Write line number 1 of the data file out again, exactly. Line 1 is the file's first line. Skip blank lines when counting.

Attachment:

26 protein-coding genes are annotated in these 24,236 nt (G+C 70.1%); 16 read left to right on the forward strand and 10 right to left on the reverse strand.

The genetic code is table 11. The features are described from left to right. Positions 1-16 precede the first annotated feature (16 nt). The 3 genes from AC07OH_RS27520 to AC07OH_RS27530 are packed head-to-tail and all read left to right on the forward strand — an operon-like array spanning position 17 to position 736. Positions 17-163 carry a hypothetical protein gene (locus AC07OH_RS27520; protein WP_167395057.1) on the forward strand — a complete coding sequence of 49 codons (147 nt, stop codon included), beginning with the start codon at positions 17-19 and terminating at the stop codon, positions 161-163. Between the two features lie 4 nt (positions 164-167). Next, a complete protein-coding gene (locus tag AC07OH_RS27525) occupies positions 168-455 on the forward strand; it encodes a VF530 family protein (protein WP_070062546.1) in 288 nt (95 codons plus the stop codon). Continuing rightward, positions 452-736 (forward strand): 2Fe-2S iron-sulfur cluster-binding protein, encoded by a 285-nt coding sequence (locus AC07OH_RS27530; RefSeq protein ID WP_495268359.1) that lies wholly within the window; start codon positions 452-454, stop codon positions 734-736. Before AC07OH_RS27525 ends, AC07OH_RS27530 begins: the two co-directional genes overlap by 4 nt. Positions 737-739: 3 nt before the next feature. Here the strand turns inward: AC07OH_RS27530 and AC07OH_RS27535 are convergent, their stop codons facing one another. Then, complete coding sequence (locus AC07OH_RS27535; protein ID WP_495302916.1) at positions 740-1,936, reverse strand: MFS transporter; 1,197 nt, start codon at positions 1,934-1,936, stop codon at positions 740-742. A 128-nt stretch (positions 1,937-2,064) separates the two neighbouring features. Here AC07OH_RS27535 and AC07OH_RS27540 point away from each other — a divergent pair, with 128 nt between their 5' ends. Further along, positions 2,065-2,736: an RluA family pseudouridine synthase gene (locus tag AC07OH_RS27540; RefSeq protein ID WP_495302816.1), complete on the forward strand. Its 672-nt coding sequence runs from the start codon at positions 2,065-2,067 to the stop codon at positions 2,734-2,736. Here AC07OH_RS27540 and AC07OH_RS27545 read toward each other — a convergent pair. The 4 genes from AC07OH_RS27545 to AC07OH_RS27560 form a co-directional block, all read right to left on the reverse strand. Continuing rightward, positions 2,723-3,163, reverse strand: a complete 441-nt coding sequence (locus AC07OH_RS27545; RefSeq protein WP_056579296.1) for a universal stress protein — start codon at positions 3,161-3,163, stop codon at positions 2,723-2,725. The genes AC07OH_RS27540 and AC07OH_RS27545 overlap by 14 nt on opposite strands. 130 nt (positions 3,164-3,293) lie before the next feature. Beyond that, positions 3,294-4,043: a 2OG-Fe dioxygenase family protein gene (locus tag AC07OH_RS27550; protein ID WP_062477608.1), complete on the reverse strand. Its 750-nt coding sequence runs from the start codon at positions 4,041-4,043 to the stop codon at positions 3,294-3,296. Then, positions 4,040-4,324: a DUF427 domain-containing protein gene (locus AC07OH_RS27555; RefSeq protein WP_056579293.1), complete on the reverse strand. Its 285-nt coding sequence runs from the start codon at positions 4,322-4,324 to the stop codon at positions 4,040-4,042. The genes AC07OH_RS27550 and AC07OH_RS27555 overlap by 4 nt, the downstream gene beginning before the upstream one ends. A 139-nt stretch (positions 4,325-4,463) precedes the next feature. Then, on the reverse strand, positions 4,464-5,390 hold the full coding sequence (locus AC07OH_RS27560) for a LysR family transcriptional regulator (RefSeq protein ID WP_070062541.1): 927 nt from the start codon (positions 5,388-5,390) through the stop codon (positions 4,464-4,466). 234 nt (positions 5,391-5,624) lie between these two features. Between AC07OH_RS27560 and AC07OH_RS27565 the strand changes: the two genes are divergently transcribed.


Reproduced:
26 protein-coding genes are annotated in these 24,236 nt (G+C 70.1%); 16 read left to right on the forward strand and 10 right to left on the reverse strand.